Many millions suffer from infections with Hepatitis B Virus, Hepatitis C Virus, as well as the human Immunodeficiency Virus (HIV). These viral infections can not always be eliminated from our immune system followed by a virus persistence and chronic viral infection. Several components of the immune system fail during establishment of a chronic viral infection. Research on chronic viral infections is critical to better understand the immunology behind these virus infections and the mechanisms for turning an acute infection into a chronic disease. New factors which contribute to fighting a viral infection may be used for future therapeutic regimens.
One mechanism which contributed to viral infection is the exhaustion of anti-viral T cells. In particular, T cells loose their function and are no longer able to kill virus infected cells. Consequently, virus infected cells spread the pathogen and establish a chronic viral infection. Our department tries to identify factors that can influence the equilibrium between viral load and T cell immunity.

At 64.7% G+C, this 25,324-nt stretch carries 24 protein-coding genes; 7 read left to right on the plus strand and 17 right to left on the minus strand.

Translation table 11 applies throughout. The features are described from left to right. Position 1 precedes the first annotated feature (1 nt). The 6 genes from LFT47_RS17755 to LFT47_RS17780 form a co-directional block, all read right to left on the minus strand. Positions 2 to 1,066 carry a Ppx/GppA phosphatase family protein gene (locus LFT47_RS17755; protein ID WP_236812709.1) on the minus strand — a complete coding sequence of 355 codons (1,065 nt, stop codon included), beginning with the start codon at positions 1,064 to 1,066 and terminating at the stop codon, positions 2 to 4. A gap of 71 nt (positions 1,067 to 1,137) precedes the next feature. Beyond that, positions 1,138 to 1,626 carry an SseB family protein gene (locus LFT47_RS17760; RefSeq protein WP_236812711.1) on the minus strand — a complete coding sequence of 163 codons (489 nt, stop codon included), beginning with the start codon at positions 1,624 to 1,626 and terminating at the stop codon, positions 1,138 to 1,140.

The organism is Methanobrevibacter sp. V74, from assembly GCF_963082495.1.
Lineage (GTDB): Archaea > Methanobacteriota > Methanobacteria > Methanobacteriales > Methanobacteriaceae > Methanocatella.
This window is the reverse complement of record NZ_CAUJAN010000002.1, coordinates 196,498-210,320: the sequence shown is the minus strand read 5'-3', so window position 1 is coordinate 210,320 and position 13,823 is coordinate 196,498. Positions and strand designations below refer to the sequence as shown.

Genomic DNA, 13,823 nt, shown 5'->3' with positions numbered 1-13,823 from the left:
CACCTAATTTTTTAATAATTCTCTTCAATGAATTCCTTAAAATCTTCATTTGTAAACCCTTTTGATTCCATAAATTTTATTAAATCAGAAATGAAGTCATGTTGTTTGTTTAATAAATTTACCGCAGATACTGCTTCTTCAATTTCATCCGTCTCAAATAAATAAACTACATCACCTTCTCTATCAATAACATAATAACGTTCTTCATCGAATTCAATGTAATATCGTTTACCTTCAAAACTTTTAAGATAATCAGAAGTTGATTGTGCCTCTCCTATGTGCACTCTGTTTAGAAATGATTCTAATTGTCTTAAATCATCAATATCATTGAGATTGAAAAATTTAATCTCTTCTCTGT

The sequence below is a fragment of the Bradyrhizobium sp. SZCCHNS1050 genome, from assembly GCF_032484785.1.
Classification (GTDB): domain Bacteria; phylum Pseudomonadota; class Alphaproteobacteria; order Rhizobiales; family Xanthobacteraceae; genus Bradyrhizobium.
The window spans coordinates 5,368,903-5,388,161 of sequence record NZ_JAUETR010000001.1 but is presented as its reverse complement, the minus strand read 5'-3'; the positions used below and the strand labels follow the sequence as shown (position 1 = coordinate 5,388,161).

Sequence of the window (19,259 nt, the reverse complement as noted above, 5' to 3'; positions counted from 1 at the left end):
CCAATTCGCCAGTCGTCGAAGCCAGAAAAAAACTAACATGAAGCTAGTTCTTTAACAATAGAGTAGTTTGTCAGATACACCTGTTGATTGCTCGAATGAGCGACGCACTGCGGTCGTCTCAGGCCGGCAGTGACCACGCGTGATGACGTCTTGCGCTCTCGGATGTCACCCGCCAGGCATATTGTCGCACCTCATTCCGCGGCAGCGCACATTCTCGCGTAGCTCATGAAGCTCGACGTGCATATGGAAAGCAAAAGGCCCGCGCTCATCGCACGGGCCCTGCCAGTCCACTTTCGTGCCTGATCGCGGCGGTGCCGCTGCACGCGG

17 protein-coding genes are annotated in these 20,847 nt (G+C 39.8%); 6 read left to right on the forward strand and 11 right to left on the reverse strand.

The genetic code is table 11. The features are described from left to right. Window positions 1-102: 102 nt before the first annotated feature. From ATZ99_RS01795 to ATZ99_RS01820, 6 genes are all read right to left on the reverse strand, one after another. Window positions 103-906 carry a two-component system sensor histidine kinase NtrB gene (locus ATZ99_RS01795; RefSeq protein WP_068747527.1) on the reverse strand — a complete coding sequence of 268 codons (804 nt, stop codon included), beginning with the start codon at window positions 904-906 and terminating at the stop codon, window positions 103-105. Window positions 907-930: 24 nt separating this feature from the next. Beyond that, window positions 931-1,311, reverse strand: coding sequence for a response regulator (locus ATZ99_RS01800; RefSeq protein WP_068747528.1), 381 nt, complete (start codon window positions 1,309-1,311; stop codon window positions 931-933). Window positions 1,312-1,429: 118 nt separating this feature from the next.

Anti-viral T cells are not only protective during viral infection but also induce tissue damage by killing virus infected cells. Thus, T cells identify and kill virus infected hepatocytes during viral induced hepatitis. This tissue damage induced chronic liver inflammation during a chronic viral infection. Our department tries to identify factors, which contribute to virus-induced T cell-mediated liver damage.